There are many online activities where it is a good idea to get a signed confidentiality agreement in place. This includes outsourcing work to a bookkeeper, software development, ghost writing, and negotiating the purchase or sale of a Web-based business. You will want to protect your trade secrets and other intellectual property at a minimum.
One of the important things to remember about a confidentiality agreement is that it is designed to be a reminder to the parties who sign it. Equally important is to recognize that a dishonest person will sign a confidentiality agreement in a heartbeat without thinking twice about violating it. In other words, choose who you do business with wisely.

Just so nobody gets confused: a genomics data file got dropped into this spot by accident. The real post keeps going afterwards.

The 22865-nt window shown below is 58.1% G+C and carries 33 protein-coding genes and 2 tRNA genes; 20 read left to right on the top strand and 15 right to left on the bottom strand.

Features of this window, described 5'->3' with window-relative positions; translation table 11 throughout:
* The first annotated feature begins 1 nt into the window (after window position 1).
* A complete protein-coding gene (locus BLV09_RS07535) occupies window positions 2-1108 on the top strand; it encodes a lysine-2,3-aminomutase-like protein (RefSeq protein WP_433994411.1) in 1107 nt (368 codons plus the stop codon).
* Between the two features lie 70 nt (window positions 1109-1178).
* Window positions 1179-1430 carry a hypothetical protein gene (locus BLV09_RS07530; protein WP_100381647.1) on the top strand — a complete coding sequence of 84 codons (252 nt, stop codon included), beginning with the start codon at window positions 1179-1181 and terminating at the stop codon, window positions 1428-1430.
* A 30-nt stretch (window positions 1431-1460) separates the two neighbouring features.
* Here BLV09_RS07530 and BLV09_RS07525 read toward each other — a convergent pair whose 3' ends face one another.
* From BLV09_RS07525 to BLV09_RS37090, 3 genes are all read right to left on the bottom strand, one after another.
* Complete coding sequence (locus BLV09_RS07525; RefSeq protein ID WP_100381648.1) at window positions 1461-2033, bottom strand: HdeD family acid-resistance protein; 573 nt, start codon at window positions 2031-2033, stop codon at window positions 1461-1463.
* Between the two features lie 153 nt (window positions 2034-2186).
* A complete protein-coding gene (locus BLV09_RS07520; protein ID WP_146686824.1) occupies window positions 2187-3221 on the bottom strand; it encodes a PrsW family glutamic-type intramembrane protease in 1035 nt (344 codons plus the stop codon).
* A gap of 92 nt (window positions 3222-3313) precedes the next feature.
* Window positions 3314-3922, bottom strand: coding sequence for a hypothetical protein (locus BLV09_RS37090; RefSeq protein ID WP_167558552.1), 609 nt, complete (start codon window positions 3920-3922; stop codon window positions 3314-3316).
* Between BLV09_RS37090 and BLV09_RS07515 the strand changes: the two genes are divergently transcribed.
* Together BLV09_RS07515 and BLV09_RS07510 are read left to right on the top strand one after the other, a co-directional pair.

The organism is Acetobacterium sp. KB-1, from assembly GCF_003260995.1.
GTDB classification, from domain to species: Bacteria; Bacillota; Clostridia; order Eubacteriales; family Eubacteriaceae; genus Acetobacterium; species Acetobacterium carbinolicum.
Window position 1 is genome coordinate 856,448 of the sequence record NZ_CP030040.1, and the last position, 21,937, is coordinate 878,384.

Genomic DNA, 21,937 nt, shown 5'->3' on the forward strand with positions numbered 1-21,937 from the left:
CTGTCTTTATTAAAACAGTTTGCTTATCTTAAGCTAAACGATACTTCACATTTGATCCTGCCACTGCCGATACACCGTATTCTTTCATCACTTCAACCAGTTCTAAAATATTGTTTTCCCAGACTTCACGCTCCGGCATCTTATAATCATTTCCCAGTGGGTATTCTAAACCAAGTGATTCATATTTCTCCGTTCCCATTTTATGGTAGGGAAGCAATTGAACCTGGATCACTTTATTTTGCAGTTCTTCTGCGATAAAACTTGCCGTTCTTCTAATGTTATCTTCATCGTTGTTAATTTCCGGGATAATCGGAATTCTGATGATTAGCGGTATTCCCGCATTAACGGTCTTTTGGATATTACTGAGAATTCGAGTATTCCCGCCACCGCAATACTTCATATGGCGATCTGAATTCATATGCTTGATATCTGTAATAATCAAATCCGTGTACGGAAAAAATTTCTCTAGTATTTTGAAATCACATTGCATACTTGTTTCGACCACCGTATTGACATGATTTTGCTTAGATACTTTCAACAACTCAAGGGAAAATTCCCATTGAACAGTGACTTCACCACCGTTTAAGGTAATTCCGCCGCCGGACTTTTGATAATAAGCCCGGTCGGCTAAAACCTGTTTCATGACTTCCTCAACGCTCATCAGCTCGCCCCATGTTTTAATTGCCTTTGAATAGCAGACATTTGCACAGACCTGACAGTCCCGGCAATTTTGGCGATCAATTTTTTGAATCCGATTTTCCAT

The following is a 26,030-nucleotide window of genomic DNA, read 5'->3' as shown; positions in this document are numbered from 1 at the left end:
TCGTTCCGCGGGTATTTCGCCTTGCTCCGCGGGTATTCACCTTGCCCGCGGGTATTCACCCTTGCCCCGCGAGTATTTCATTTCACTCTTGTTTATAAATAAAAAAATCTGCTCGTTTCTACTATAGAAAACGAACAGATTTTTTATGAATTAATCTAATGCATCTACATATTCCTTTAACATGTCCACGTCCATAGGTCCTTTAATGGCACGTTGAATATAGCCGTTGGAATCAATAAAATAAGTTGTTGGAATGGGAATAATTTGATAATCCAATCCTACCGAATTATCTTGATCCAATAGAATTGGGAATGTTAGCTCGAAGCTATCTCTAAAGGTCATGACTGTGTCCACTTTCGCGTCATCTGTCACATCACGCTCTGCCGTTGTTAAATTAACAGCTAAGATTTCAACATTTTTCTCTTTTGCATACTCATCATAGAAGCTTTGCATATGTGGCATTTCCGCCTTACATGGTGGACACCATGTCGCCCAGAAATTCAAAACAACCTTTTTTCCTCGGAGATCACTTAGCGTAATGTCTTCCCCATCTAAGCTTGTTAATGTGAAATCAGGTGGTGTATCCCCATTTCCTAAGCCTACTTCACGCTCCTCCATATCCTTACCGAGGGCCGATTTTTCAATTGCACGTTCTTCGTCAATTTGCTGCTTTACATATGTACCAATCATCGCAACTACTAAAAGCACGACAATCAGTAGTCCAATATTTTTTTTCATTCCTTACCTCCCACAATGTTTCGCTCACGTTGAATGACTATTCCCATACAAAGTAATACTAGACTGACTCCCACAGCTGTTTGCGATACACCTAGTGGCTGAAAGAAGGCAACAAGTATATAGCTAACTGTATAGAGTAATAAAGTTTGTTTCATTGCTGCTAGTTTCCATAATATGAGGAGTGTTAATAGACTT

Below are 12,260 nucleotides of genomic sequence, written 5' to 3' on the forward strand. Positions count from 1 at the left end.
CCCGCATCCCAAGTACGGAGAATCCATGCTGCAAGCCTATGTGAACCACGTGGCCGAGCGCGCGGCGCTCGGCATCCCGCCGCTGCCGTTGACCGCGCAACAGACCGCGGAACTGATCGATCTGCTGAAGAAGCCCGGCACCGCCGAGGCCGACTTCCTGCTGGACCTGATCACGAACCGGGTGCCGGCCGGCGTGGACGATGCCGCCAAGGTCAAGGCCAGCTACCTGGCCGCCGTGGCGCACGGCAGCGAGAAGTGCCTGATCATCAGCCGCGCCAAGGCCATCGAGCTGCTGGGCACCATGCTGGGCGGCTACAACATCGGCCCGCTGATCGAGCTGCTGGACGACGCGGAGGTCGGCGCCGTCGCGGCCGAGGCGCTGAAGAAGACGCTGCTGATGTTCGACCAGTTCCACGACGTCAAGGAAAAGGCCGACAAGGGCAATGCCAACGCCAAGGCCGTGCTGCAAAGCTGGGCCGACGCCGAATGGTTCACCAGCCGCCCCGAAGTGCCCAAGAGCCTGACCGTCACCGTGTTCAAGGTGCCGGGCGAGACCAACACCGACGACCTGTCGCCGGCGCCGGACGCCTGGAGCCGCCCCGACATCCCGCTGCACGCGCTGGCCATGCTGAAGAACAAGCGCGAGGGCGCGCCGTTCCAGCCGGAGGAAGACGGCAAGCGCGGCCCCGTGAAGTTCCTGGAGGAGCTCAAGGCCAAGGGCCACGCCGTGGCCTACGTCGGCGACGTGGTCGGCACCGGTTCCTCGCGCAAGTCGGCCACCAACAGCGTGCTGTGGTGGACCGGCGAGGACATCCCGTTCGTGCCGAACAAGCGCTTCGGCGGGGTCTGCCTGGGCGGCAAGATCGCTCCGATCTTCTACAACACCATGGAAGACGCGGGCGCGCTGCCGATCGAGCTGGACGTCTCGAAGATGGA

The scope of your confidentiality agreement can be custom-tailored by your Internet lawyer to meet your business needs. Key issues to include in your agreement are…
1. What information must be kept confidential?
2. What information should not be treated as confidential?
3. Should the relationship between the parties be kept confidential?
4. Who must sign the confidentiality agreement?
5. Should copies of the confidentiality agreement be signed by employees and others who have access to the information?
6. What types of legal and equitable remedies do you want available if the confidentiality agreement is breached?
7. How will your confidential information be handled once your relationship with the other party terminates?
When discussing these issues with your Internet business lawyer, recognize that attorney-client confidentiality kicks in to protect you, i.e. there’s no need to have your Internet legal counsel sign a confidentiality agreement.